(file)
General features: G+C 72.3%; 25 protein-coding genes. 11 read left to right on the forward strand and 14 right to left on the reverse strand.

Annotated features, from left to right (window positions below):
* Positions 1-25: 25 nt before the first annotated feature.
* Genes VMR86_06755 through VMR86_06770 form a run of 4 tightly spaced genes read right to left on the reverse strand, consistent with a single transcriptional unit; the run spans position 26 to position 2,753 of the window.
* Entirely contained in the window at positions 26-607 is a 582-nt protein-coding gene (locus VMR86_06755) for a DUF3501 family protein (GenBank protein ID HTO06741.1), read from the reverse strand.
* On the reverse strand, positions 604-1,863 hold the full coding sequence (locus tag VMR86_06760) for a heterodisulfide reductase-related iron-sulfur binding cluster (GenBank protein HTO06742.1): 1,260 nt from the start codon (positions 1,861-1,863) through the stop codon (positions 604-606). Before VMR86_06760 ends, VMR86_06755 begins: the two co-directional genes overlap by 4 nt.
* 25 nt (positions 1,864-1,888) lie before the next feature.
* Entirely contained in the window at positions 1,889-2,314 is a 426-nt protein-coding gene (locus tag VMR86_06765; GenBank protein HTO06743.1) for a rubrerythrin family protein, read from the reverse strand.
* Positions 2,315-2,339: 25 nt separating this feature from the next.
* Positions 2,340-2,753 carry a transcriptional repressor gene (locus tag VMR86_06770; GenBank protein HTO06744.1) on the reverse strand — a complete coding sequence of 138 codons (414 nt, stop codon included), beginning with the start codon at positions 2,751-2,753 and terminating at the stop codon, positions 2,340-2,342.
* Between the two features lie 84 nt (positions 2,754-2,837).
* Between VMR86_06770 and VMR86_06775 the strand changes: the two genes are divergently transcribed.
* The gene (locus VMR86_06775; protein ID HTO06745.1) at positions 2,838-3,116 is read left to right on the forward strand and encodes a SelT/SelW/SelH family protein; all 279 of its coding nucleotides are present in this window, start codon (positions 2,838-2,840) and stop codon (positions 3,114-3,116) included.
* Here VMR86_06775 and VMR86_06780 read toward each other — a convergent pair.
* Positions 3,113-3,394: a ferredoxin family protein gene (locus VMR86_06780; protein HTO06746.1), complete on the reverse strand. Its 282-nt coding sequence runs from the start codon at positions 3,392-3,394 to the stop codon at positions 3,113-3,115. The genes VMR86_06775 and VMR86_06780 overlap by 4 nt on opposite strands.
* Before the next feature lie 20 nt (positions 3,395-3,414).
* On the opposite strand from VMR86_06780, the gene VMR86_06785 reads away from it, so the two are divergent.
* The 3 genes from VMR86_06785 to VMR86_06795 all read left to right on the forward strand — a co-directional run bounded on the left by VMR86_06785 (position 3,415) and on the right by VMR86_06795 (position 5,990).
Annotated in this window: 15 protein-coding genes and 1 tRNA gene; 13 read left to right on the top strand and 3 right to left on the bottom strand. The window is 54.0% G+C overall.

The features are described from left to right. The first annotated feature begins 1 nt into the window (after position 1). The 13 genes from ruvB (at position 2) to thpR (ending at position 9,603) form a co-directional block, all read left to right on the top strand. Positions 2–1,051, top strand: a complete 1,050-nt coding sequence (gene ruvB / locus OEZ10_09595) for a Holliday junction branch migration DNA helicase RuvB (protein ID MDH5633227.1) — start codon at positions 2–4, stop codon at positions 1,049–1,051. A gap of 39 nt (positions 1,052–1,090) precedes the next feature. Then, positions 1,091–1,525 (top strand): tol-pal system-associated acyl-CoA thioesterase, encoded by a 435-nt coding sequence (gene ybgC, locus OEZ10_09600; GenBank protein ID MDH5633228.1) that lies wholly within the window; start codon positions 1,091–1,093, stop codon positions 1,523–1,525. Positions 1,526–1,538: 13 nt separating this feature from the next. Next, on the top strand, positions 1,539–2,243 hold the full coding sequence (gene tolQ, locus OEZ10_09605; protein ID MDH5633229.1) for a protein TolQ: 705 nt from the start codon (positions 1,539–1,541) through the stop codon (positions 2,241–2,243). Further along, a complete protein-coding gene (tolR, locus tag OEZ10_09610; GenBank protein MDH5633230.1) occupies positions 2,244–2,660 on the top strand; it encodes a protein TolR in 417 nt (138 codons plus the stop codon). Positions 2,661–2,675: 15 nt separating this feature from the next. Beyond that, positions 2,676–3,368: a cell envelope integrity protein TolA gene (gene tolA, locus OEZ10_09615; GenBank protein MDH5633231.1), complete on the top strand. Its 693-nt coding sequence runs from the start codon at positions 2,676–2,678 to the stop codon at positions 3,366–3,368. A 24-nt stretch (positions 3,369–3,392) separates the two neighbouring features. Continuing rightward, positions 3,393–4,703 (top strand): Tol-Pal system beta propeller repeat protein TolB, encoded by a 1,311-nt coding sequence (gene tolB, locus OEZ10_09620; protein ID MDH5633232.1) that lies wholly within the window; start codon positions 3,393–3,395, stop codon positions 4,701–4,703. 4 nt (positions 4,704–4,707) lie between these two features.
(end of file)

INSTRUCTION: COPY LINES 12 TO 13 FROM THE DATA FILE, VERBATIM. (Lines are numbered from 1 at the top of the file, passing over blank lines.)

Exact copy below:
* Between VMR86_06770 and VMR86_06775 the strand changes: the two genes are divergently transcribed.
* The gene (locus VMR86_06775; protein ID HTO06745.1) at positions 2,838-3,116 is read left to right on the forward strand and encodes a SelT/SelW/SelH family protein; all 279 of its coding nucleotides are present in this window, start codon (positions 2,838-2,840) and stop codon (positions 3,114-3,116) included.